- Migraine suffering (Though men do get migraines, women are three times more likely to be afflicted, and those who do are three to six times more likely to suffer stroke than women without migraines.)
On average, more men drink than women. Female alcoholics, however, are the fastest-growing portion of the alcohol-abusing population. Around 1.6 million alcoholics in America are women, and women are adversely affected by drinking at least as much as or more than men. For example, female alcoholics die at rates 50 to 100 percent higher than male alcoholics. These deaths include those caused by alcohol-related factors, such as suicides, automobile and other accidents, cirrhosis, stroke, and heart disease. Also, it is a scientific fact that, pound for pound, women cannot tolerate alcohol as well as men. Their bodies produce lesser amounts of the enzyme that breaks down alcohol in the stomach. For that reason, a woman with the same weight of a man and drinking the same amount of alcohol will have a higher blood alcohol content than the man. While becoming inebriated raises the likelihood of being a victim of an accident or a physical assault, the long-term damage of heavy drinking can be even worse for women.
Consider the following possible long-term effects:
- Liver disease. Women have a greater likelihood of developing hepatitis and cirrhosis than men do.
- Mental impairment. Alcoholism often results in a reduction in brain size. Researchers have found that women are more susceptible to alcohol-induced brain damage than men.
- Cancer. Breast cancer is much more common in women than men, and studies suggest that heavy drinking raises its risk.
- Heart disease. Women have been shown to be at greater risk than men of alcohol-related cardiovascular disease, even those who drink at lower levels.
- Fetal alcohol syndrome (FAS). With alcohol use, as with everything else, those who are or might become pregnant need to consider the effects of drinking not only on themselves but also on their fetuses and babies. The effects on the child of a pregnant woman’s heavy drinking are extreme and often permanent. While studies suggest that light to moderate drinking may not increase the likelihood of FAS, the best advice to expectant mothers is to avoid alcohol.
Many of the risks to women and their offspring caused by heavy drinking also apply to drug use. Expectant women in particular should be very careful regarding the drugs they take, even those prescribed by physicians. Women are more likely to be prescribed drugs that are subject to abuse, such as anti-anxiety medication and narcotics.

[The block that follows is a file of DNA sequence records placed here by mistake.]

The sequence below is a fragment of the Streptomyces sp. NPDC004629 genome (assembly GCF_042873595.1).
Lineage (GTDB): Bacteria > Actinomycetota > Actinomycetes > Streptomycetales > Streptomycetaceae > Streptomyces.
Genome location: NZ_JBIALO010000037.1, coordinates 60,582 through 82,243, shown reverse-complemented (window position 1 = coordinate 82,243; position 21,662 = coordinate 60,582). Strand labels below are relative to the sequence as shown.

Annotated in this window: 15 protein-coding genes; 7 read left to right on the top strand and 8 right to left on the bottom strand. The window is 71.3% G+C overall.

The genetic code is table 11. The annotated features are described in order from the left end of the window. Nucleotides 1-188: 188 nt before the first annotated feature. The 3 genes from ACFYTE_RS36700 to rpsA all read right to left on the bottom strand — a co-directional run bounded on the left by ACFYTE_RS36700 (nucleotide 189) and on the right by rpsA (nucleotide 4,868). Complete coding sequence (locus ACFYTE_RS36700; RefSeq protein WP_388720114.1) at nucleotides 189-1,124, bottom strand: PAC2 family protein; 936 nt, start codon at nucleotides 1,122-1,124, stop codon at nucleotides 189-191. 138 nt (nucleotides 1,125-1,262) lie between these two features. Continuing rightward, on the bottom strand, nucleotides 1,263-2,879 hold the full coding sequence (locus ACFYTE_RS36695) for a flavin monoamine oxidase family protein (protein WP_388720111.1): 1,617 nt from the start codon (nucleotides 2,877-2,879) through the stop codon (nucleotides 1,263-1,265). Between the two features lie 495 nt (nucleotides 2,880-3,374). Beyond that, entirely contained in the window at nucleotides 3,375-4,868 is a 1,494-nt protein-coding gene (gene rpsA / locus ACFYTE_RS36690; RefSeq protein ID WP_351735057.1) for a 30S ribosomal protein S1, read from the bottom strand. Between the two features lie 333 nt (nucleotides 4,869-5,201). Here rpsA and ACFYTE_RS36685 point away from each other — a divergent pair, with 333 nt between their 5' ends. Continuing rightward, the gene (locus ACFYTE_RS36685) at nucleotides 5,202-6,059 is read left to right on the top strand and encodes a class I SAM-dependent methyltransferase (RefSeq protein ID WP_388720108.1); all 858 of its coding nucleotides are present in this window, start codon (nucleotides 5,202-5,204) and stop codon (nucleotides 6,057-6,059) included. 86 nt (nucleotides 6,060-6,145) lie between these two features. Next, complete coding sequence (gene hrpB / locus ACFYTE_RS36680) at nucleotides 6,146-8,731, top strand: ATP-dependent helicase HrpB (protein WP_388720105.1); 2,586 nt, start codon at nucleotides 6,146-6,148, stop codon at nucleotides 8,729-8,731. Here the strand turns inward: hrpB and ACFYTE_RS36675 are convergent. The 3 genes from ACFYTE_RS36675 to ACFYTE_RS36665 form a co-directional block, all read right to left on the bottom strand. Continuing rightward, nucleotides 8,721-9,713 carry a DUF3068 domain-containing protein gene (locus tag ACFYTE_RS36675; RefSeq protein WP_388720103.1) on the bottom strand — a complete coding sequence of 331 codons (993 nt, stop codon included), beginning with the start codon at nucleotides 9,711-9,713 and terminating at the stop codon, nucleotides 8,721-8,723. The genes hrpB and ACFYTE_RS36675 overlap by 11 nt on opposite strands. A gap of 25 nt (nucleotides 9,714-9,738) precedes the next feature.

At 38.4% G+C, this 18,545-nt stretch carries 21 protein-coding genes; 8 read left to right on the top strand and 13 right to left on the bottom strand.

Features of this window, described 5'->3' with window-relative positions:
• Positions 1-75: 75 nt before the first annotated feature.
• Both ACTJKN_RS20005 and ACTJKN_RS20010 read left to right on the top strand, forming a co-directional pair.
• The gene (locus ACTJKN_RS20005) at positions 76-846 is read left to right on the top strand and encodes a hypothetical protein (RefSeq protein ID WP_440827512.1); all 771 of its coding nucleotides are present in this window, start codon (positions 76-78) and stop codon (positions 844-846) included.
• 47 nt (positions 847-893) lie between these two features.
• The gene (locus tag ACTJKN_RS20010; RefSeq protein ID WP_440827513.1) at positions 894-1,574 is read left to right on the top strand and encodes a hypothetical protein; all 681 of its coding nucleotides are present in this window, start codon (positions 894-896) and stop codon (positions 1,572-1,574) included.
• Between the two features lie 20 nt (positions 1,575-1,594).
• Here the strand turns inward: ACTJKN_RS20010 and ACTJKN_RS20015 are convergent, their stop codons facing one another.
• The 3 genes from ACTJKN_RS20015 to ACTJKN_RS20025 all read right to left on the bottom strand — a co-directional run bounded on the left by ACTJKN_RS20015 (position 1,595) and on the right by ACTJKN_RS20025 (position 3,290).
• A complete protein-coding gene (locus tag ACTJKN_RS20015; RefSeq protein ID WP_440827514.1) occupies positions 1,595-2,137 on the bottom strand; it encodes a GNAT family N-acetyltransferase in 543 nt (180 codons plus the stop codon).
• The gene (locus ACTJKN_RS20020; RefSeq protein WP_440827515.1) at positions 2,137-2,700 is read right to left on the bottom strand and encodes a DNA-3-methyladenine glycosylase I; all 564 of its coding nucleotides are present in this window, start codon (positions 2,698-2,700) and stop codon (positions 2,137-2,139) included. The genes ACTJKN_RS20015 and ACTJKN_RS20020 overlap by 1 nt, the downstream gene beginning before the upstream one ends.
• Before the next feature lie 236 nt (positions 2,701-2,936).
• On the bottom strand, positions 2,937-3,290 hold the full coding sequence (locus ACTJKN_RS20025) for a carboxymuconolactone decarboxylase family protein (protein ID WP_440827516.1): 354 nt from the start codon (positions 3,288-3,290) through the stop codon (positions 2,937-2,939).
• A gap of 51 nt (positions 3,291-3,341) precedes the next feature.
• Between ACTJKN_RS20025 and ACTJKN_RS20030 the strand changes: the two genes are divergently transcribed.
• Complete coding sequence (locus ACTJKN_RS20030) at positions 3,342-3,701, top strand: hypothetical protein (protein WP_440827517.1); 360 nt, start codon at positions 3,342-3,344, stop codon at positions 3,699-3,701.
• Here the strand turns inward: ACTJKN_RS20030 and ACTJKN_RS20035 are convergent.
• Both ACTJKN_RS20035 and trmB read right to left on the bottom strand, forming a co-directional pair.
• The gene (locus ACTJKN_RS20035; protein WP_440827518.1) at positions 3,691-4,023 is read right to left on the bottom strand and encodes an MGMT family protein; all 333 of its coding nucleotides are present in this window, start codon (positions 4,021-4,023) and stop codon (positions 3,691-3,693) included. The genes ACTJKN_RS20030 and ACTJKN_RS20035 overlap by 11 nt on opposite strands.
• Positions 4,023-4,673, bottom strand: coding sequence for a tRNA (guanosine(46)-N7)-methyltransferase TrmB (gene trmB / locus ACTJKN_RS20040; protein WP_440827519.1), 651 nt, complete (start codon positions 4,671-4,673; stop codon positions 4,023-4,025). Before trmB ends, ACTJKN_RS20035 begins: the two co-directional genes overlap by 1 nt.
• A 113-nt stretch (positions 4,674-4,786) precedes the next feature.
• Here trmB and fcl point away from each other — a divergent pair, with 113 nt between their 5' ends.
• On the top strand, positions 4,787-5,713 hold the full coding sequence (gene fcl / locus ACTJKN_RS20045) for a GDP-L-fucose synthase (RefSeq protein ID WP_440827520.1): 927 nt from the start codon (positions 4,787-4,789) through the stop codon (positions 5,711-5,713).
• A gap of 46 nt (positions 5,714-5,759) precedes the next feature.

Historically, many women have also had a harder time asking for help than their male counterparts because of the stigma against alcoholics. Additionally, they are also more likely to feel that their children, elderly family members, or family members with special needs require their care and will fare poorly if they leave to go to treatment.
Though the number of men struggling with disorders like anorexia, bulimia, and binge eating are growing every year, women still, by and large, make up the bulk of patients struggling with eating disorders. Depending upon the type of eating disorder, the symptoms and signs will vary, but in general, concerned family members may identify the need for further investigation due to symptoms that include:
- An obsession with weight, both in self and others
- Constant derogatory comments about their weight, even if they are of normal weight or underweight
- Eating in secret
- Refusing to eat in front of others
- Exhibiting odd rituals about food and eating
- Slavishly following fad diets or excluding certain types of food from their diet
- Exercising excessively in order to burn as many or more calories than eaten
- Using laxatives, purging, or pills to rid the body of unwanted calories, especially after bingeing
If your loved one is struggling with a problem like addiction, it can cause or exacerbate a host of other medical disorders that can be life-altering – or life-ending. Contact us at Futures today to learn more about how we can help your family member begin to heal on all fronts.
What We Treat
Futures offers an integrated multidisciplinary approach for treating those suffering from drug or alcohol addictions as well as those with addiction and underlying co-occurring disorders.
How We Can Help
- Personalized Care
- Safe and Comfortable Medical Detoxification
- Comprehensive Introduction to Adherent DBT
- Intensive Clinically Based Program
- Luxury Accommodations and Amenities
- Experienced, Educated and Compassionate Staff
- Extensive Continuing Care
- Experiential and Cognitive Therapies
- 24 – Hour Medical Care
- Private Bedrooms / Private Baths
- A Healing, Process-Oriented Family Program